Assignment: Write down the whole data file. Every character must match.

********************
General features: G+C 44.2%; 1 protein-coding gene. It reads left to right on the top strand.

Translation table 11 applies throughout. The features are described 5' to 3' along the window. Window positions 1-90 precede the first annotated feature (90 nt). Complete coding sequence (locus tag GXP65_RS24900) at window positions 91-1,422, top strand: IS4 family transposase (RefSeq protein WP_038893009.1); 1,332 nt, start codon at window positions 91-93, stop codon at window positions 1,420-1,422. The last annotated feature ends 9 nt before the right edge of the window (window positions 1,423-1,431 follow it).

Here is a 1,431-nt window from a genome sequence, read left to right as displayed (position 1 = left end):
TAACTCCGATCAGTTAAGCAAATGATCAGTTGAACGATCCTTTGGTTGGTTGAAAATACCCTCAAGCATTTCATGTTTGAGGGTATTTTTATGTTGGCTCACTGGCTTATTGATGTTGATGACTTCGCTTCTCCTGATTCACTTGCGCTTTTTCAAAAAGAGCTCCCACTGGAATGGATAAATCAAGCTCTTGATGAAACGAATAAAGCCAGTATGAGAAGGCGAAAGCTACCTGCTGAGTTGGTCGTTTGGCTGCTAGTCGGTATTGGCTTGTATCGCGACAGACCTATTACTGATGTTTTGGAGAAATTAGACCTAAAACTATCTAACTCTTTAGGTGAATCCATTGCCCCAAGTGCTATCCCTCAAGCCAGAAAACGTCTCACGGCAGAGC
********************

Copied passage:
General features: G+C 44.2%; 1 protein-coding gene. It reads left to right on the top strand.

Translation table 11 applies throughout. The features are described 5' to 3' along the window. Window positions 1-90 precede the first annotated feature (90 nt). Complete coding sequence (locus tag GXP65_RS24900) at window positions 91-1,422, top strand: IS4 family transposase (RefSeq protein WP_038893009.1); 1,332 nt, start codon at window positions 91-93, stop codon at window positions 1,420-1,422. The last annotated feature ends 9 nt before the right edge of the window (window positions 1,423-1,431 follow it).

Here is a 1,431-nt window from a genome sequence, read left to right as displayed (position 1 = left end):
TAACTCCGATCAGTTAAGCAAATGATCAGTTGAACGATCCTTTGGTTGGTTGAAAATACCCTCAAGCATTTCATGTTTGAGGGTATTTTTATGTTGGCTCACTGGCTTATTGATGTTGATGACTTCGCTTCTCCTGATTCACTTGCGCTTTTTCAAAAAGAGCTCCCACTGGAATGGATAAATCAAGCTCTTGATGAAACGAATAAAGCCAGTATGAGAAGGCGAAAGCTACCTGCTGAGTTGGTCGTTTGGCTGCTAGTCGGTATTGGCTTGTATCGCGACAGACCTATTACTGATGTTTTGGAGAAATTAGACCTAAAACTATCTAACTCTTTAGGTGAATCCATTGCCCCAAGTGCTATCCCTCAAGCCAGAAAACGTCTCACGGCAGAGC